🔬 Watch: Sample Elevator Pitch
If you are more interested in creating a marketable elevator pitch for a product or service in the business world, you might consider reframing your elevator pitch. While the same principles apply to the outline above, you should pivot to address the value of your company. Questions you should instead discuss include:
What is the company?
What does the company do?
How do you do it?
Who do you do it for?
Answering this question is similar to responding to, “Who am I,” but is more relative to who the company is and what it is they do as a company. For a startup, you might answer what the company's product/service/ idea is that is being proposed and offered.
After a short statement of who the company is, you should explain why the business is valuable. In most cases, explaining the value and need for your business would include stating your business value proposition. Focus on answering what makes your company unique and why the user needs it.
Responding to how this product is accomplished can be short and sweet. It should be simple and reflect how you achieve your marketable product. For example, you might say “High technology for simple features,” very similar to how Apple markets its products.
Perhaps the second most important aspect of a business elevator pitch is showcasing who your product is for. Choose one specific target market and include this market in your elevator pitch for the product. Many examples can be found in slogans, like “America runs on Dunkin.”
Keep it brief
Remember, you just have a few short seconds to deliver your message. There will be time for sharing more information after you win over your audience. With a great elevator pitch, there is potential for your audience to gain interest in you, which might lead to a follow-up conversation. Before this can happen, earn your way into a follow-up conversation by making a good first impression. First impressions matter and your elevator pitch will pave the way for the rest of the audience's experience with you.
Target your Pitch
Also, keep in mind that each event you are attending will have a different focus. There are events catering to business startups, alumni networking events, college fairs, and industry nights. These are only a fraction of the types of events you might find yourself at. Once you know the kind of event you are attending, practice an elevator pitch that supports and aligns with the event, you are attending. For example, for a career fair you should expect to meet with hiring managers. Your elevator pitch should, therefore, share your experiences in your field, the position you are looking for, and why you would be a good fit. In comparison, if you are networking with startup investors, your elevator pitch might focus more on what the company does, why it is valuable, and what you have accomplished as a startup.
The first few times you try and introduce yourself through an elevator pitch it might feel unconventional. Giving the elevator pitch, you might feel awkward, you may not know where to begin, and feeling anxious or overwhelmed by the idea is not unusual. That being said, if you practice you can only get better as you begin to get comfortable with sharing your elevator pitch. A tip of advice when practicing, practice your elevator pitch with those you don’t mind messing up with. Of course, you should try your best, but let’s pretend you are at an industry night. There are small-scale companies and large well-known companies. You absolutely know which company you want to work with, so start practicing by giving your elevator pitch to the companies you care about less. Then, you can work your way up, becoming better at giving your elevator pitch and speaking with the company. Save your top three companies for last, and slowly become comfortable with your award-winning elevator pitch. This approach, might not guarantee you a perfect pitch, but it sure will help you avoid practicing on your top company of choice.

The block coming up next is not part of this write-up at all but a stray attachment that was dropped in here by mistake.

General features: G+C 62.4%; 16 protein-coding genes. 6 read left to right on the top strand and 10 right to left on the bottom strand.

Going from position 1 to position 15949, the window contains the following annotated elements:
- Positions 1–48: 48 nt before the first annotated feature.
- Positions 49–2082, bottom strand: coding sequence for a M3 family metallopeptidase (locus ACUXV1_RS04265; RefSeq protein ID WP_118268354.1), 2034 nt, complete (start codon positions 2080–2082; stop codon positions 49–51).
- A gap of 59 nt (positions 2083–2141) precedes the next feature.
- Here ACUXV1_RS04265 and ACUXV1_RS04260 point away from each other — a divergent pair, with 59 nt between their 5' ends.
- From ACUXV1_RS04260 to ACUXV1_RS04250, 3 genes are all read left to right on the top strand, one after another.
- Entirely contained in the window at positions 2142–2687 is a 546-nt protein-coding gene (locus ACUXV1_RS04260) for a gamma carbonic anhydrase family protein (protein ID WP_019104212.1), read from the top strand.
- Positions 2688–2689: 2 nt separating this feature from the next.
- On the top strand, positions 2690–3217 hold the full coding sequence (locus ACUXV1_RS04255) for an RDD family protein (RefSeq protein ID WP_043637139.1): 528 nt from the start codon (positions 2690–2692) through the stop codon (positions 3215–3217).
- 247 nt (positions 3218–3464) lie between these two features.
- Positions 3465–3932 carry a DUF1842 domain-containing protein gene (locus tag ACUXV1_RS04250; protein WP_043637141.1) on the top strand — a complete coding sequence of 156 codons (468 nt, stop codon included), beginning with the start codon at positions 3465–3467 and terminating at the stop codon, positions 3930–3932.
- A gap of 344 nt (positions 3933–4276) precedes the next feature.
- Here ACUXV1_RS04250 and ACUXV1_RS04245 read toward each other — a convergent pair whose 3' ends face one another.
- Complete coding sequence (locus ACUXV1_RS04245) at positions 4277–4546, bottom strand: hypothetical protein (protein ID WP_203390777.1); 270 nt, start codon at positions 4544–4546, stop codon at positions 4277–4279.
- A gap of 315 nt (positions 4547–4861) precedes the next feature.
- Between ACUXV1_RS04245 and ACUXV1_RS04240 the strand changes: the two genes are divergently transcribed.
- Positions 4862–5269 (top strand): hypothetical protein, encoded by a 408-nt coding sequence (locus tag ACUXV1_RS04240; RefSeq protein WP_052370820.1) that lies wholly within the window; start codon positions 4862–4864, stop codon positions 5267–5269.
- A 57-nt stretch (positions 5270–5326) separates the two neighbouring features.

Have an ask:
One other note, always give the person you’re talking with a way to be helpful. This helping hand can be through sharing information or making professional contact, letting the other person know how they can help you is always an advantage. As explained in “What do I ask,” having an ask could leave room for more conversation. It also sets up the type of impression you are leaving with your audience. By having an ask you are expressing your interest. It could also be helpful to do your research beforehand, so you are knowledgeable in carrying the conversation forward.
It is always helpful to gain a new connection! It benefits you to be handed their business card or be asked to connect on LinkedIn. Secure the connection, and then you can use email or LinkedIn to follow up. When following up, remind the person of the context in which you met. You might reintroduce yourself in three short sentences. Then thank them for speaking with you and what about the conversation you had that intrigued you or led to you pursuing to follow-up? After setting the tone, find a way to ensure that you have started a conversation.